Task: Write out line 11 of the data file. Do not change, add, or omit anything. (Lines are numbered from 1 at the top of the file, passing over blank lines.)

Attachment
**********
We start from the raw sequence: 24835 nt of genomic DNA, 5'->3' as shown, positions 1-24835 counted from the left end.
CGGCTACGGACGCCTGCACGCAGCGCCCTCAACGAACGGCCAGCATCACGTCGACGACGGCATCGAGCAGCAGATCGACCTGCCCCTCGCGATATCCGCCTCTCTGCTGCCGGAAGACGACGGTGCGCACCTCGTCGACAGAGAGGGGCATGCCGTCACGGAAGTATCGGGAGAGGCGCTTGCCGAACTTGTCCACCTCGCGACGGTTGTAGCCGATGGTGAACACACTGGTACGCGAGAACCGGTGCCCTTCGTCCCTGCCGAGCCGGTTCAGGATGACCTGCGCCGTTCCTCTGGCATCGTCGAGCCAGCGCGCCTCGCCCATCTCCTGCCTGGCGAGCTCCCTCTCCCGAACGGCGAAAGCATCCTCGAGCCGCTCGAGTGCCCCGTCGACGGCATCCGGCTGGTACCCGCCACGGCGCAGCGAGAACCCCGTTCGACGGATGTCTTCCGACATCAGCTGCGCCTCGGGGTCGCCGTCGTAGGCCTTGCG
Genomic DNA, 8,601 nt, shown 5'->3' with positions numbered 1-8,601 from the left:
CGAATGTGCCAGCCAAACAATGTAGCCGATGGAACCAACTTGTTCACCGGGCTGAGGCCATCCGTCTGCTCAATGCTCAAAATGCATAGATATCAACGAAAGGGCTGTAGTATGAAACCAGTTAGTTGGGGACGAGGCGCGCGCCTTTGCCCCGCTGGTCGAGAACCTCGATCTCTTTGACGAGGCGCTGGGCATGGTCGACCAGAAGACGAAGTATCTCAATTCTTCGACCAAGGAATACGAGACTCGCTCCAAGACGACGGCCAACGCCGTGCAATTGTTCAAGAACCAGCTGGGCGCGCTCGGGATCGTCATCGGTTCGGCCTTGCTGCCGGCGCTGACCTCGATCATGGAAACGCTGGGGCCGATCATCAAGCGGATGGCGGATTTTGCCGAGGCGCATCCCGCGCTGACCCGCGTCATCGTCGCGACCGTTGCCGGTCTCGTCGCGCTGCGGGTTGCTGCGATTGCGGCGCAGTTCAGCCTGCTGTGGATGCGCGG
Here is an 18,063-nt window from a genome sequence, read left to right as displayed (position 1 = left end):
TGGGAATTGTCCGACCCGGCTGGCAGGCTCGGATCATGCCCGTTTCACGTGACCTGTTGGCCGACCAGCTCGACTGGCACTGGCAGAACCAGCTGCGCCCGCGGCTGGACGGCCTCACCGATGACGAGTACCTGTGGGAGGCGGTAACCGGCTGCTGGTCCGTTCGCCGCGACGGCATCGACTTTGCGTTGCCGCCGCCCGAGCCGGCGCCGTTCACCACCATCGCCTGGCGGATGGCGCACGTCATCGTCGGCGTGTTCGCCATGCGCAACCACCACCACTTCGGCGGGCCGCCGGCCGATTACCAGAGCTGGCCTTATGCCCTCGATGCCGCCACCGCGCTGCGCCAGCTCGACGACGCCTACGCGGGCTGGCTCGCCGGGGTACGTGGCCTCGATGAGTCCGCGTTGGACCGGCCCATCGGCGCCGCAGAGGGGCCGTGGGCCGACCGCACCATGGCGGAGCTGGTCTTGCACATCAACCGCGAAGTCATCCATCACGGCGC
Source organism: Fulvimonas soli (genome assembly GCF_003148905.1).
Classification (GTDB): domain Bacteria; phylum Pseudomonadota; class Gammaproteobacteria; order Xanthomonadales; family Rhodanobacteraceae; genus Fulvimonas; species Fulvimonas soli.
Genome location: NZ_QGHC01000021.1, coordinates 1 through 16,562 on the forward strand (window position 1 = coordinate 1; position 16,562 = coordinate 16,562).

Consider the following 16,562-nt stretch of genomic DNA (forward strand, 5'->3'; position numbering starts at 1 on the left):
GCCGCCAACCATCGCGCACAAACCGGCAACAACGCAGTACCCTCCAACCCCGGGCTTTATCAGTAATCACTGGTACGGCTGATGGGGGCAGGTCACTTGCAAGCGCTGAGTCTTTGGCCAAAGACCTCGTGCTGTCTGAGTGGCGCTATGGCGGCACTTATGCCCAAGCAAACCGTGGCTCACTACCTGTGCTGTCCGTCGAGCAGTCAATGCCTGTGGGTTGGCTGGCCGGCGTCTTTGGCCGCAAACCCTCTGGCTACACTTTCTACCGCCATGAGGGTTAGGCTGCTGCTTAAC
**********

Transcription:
GCCGCCAACCATCGCGCACAAACCGGCAACAACGCAGTACCCTCCAACCCCGGGCTTTATCAGTAATCACTGGTACGGCTGATGGGGGCAGGTCACTTGCAAGCGCTGAGTCTTTGGCCAAAGACCTCGTGCTGTCTGAGTGGCGCTATGGCGGCACTTATGCCCAAGCAAACCGTGGCTCACTACCTGTGCTGTCCGTCGAGCAGTCAATGCCTGTGGGTTGGCTGGCCGGCGTCTTTGGCCGCAAACCCTCTGGCTACACTTTCTACCGCCATGAGGGTTAGGCTGCTGCTTAAC